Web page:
If the Foreign Corrupt Practices Act is Peyton Manning, the Travel Act could turn out to be his little brother Eli.
It’s been all of three weeks since U.S. District Judge Lewis Kaplan of Manhattan federal court lifted a stay on Chevron’s fraud and racketeering suit, which was filed in 2010 against the Ecuadoreans who accuse the oil company of contaminating the Lago Agrio region of the rainforest as well as the Ecuadoreans’ lawyers and advisers. But the two sides in this corollary to the endless litigation that produced an $18.2 billion judgment against Chevron in the Ecuadorean courts have picked up as though they never left off. This week Chevron filed a motion for partial summary judgment and renewed its motion for an attachment order that would effectively block the Ecuadoreans from enforcing their award. Lawyers for the RICO defendants, predictably, have responded with accusations of dirty tricks against Chevron and its counsel at Gibson, Dunn & Crutcher.
Is there any trademark owner with less of a sense of humor than Louis Vuitton? I thought the French fashion house couldn’t outdo its 2010 trademark case against Hyundai for a momentary glimpse of a basketball with a Vuitton-like pattern in a Superbowl ad spoofing the rich. I was wrong. Last week Louis Vuitton trademark counsel Michael Pantalony sent a cease-and-desist letter to the dean of the University of Pennsylvania Law School, demanding that Penn take down posters advertising a March 20 fashion IP symposium because the posters “misappropriated and modified” Vuitton’s trademarked monogram design.
Robert Rosenkranz was one hell of a CEO and chairman for Delphi Financial Group. As Vice Chancellor Sam Glasscock details in a 56-page ruling issued late Tuesday, when Rosenkranz took the insurance holding company public in 1990, he created two classes of shares, one for the public and one for him. His shares carried 10 times the voting power of the public shares, which meant, for all intents and purposes, that he controlled the company despite owning only a 13 percent equity stake. Rosenkranz did surrender some rights in Delphi’s charter, though. Upon the sale of the company, his Class B stock would convert to Class A, which, according to Glasscock, was intended to eliminate the possibility that Rosenkranz would receive a control premium for his shares if the company were acquired.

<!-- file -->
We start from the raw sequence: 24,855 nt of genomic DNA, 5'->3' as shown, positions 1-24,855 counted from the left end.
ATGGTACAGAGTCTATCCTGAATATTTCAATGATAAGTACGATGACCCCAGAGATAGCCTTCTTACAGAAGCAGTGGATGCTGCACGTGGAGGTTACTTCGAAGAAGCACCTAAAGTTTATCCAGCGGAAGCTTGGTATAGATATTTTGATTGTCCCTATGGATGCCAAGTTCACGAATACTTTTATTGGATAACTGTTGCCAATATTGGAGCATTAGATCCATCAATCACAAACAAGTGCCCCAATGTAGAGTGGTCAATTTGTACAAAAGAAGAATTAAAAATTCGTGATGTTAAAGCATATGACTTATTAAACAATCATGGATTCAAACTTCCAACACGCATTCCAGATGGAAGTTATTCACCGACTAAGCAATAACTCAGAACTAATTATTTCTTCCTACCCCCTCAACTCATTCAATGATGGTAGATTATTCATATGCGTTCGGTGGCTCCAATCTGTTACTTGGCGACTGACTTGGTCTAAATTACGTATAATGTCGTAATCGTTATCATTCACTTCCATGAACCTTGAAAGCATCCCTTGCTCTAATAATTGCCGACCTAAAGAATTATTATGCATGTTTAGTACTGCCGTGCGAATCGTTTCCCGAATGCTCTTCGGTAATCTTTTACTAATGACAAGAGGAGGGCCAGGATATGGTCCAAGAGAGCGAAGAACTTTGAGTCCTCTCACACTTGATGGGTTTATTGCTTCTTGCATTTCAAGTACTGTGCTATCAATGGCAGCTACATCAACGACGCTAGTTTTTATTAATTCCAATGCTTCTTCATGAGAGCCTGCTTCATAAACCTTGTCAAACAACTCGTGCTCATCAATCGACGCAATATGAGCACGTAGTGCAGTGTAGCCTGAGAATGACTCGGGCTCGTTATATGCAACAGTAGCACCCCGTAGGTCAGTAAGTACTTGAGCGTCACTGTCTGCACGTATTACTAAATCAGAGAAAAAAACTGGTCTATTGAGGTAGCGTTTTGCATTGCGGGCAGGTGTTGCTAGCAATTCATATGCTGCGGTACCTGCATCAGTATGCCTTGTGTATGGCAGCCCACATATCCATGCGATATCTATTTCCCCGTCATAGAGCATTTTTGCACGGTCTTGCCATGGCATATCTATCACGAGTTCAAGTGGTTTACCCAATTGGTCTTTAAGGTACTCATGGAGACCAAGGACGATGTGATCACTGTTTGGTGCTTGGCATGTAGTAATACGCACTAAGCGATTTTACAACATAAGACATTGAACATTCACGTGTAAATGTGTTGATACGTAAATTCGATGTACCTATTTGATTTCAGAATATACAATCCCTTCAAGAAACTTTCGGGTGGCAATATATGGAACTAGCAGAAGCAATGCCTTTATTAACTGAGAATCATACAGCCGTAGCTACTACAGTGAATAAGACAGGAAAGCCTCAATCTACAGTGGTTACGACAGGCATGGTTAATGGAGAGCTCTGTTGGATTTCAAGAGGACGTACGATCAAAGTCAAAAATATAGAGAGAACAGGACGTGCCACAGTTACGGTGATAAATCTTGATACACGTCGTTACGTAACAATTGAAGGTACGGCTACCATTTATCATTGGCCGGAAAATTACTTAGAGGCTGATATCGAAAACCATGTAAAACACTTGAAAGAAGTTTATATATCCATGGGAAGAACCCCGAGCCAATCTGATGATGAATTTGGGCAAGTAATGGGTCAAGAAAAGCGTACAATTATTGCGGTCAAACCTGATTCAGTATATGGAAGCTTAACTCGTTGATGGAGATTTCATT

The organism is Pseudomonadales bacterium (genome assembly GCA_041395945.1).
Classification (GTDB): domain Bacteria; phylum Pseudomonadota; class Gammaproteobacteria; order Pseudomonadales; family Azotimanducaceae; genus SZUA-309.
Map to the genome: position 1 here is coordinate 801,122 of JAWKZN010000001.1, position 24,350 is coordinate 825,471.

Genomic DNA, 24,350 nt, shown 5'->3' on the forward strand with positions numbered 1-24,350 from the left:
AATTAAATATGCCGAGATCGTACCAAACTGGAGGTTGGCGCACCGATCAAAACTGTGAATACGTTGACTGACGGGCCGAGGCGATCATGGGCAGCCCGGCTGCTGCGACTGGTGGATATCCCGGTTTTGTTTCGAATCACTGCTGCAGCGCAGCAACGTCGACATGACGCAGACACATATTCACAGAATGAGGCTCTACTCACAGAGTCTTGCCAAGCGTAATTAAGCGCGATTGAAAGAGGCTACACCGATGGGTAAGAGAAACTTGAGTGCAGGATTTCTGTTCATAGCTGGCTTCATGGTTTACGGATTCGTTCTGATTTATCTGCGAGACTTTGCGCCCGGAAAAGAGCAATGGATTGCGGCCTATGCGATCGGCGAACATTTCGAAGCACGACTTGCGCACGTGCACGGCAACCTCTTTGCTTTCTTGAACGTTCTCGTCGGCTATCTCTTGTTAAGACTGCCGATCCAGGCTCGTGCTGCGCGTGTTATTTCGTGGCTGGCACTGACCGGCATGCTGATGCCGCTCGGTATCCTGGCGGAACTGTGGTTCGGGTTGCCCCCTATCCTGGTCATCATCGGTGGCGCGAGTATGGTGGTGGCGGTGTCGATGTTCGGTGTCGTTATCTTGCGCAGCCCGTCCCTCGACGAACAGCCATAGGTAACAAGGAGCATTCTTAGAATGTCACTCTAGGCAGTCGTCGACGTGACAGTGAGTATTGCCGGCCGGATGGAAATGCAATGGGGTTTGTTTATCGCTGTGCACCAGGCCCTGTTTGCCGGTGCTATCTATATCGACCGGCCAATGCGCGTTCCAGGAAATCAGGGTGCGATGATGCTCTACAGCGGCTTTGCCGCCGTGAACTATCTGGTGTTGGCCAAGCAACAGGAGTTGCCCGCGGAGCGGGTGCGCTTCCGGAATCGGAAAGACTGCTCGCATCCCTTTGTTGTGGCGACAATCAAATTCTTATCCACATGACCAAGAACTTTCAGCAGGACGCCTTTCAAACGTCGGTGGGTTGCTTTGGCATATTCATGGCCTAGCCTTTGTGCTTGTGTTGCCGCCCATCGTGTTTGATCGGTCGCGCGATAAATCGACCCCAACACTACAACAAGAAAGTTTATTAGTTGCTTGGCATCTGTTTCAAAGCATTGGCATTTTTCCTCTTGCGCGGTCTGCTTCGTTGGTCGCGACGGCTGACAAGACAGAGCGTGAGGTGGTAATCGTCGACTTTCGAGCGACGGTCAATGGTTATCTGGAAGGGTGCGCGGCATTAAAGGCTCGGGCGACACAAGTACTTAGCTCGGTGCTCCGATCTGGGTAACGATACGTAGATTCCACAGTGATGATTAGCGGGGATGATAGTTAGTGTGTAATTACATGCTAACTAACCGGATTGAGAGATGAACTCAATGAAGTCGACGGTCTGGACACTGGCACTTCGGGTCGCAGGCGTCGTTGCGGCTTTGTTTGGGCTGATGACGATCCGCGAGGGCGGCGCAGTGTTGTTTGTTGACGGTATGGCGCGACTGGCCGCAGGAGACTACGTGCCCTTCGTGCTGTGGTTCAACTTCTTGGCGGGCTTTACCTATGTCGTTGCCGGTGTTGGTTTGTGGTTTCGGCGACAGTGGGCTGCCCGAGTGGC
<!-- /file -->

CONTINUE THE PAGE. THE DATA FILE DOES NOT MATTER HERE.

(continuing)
In a stunning order Monday, the U.S. Supreme Court essentially said it had been looking at the wrong issue in an Alien Tort Statute case called Kiobel v. Royal Dutch Petroleum. It called for new briefs that reframe Kiobel as an examination of the extraterritorial application of the ATS. Given the justices’ reluctance to extend U.S. jurisdiction beyond our borders, expressed so fatefully in their 2010 ruling in Morrison v. National Austrialia Bank, the recasting of Kiobel has the potential to devastate U.S. human rights litigation based on overseas conduct.
The Countrywide mortgage-backed securities investors who have accused Kathy Patrick and her firm, Gibbs & Bruns, of being patsies in Bank of America’s proposed $8.5 billion MBS put-back settlement might want to talk to Credit Suisse about whether Patrick is inclined to collude with bank defendants.
If it weren’t for the $500 million that won’t go to asbestos victims as a result of the enmity between Chubb Insurance and Travelers Insurance, this story would be a funny O. Henry-esque lesson in the ironies of litigation. But there’s nothing funny about plaintiffs losing out on $500 million they’ve been counting on since 2004, especially because they had absolutely nothing to do with the loss. What we have here is a cautionary tale of the unintended consequences that abound in long-running, complex litigation.
Chancellor Leo Strine of Delaware Chancery Court is thoroughly sick of what he perceives as Goldman Sachs’ disregard for the M&A rules everyone else plays by. His 34-page decision Wednesday in a shareholder challenge to Kinder Morgan’s $21.1 billion acquisition of El Paso Corp is filled with scorn for Goldman’s eagerness to remain an adviser to longtime client El Paso even though Goldman held a $4 billion stake and two board seats at Kinder Morgan. Writing four months after he took Goldman to task for manipulating valuations in the Southern Peru Copper case, Strine used words like “tainted,” “furtive,” and “troubling” to describe the investment bank’s continuing influence on El Paso CEO Douglas Foshee, even after it was supposed to be walled off from the Kinder deal.
As I read the Institute for Legal Reform’s just-released report on “digital marketing efforts of plaintiffs’ attorneys and litigation firms,” I was left with a disquieting image. I pictured a devastated husband and wife returning home from a doctor’s office with the awful news that one of them has mesothelioma, the fatal asbestos-linked cancer. They sit down at the computer, type “mesothelioma” into Google’s search engine, and instead of finding dispassionate medical advice or a support group for fellow sufferers, they end up with a list of sites that are, directly or indirectly, contingency-fee firms looking to file a personal injury suit on their behalf.